One cause, different effects

This is Shabbos Shira, as we read the parsha in which the Israelites sand a song of praise after they made it across the Yam Suf, and the Egyptians pursuing them did not.  Among the phrases  in the song is Yemincha Hashem ne'edri bakoach, yemincha Hashem tiratz oyev. The right arm [so to speak] of G-d is said to both save and destroy. Rashi explains that the its like Hashem has two right arms, one to save Yisrael and another to destroy the enemies. In his view, he said, its one right arm that does both, something that is impossible for a human -- doing two different actions with one arm.

My grandfather explains that for a person, a task will differ according to what's needed. Accordingly, he would do good with one hand and inflict punishment with another.  In contrast, for G-d it is possible to do a single action that serves as both reward and punishment. The differentiation is solely in the recipient.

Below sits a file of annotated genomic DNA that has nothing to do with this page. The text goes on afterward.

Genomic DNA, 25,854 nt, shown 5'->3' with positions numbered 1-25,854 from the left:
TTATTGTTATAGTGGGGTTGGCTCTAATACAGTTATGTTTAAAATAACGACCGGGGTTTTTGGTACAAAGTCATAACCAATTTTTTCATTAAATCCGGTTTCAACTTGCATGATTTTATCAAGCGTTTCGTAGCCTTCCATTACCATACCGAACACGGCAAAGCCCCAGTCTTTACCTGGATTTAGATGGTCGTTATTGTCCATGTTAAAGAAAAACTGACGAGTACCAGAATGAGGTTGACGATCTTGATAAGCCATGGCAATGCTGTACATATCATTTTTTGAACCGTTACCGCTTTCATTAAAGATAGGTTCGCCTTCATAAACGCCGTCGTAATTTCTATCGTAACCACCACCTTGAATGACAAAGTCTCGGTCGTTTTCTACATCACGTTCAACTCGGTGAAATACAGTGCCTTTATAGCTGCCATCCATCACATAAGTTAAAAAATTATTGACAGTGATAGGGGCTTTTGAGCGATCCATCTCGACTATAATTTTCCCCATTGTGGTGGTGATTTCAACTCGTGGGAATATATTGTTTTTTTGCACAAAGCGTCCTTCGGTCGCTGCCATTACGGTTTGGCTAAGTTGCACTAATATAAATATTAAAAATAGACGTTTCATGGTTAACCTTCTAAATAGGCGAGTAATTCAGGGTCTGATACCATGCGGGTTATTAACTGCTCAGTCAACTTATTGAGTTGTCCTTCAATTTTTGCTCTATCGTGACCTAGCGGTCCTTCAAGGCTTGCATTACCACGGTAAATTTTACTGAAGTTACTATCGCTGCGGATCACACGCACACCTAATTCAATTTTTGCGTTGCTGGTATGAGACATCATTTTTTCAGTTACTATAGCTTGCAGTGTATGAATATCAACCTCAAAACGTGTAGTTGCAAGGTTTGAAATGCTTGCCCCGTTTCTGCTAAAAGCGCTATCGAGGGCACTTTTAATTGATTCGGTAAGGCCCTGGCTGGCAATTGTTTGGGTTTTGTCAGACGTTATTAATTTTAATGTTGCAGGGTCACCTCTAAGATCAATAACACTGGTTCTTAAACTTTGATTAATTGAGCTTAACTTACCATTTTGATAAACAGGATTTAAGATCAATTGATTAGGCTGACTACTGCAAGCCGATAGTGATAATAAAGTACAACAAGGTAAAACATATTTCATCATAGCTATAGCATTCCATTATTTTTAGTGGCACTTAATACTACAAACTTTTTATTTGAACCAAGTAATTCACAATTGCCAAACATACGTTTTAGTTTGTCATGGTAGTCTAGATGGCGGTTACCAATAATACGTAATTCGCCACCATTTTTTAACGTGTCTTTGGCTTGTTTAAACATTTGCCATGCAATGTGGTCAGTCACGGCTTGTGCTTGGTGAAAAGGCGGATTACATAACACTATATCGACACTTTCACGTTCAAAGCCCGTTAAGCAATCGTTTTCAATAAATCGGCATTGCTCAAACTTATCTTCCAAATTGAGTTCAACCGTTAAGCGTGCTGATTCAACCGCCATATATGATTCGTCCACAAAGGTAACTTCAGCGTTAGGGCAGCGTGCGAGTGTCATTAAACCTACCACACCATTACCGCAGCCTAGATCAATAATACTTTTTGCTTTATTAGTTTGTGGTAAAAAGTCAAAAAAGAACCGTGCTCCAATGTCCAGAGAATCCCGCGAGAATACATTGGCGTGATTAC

That is the concept , he say, that Chazal bring up (Nedarim 8b) "In the future Hakadosh Baruch Hu will bring out the sun unfiltered, and the righteous will be healed from it while the wicked will be sentenced by it." It's through the same sun that some will be healted and others punished. Even though the sun's role is to do good for humanity, when a person is sick, its rays can harm him. Likewise, the good of Hakadosh Baruch Hu causes pain to the wicked, and that's their punishment.

The footnote on this piece cites, "Mipi Elyon lo tetzeh haraot vehatov" There is no bad and good from Above. The flow of good doesn't change in its source but its effect will depend on the recipient. Consequently, the same force will prove beneficial for the righteous and devastating for the wicked.

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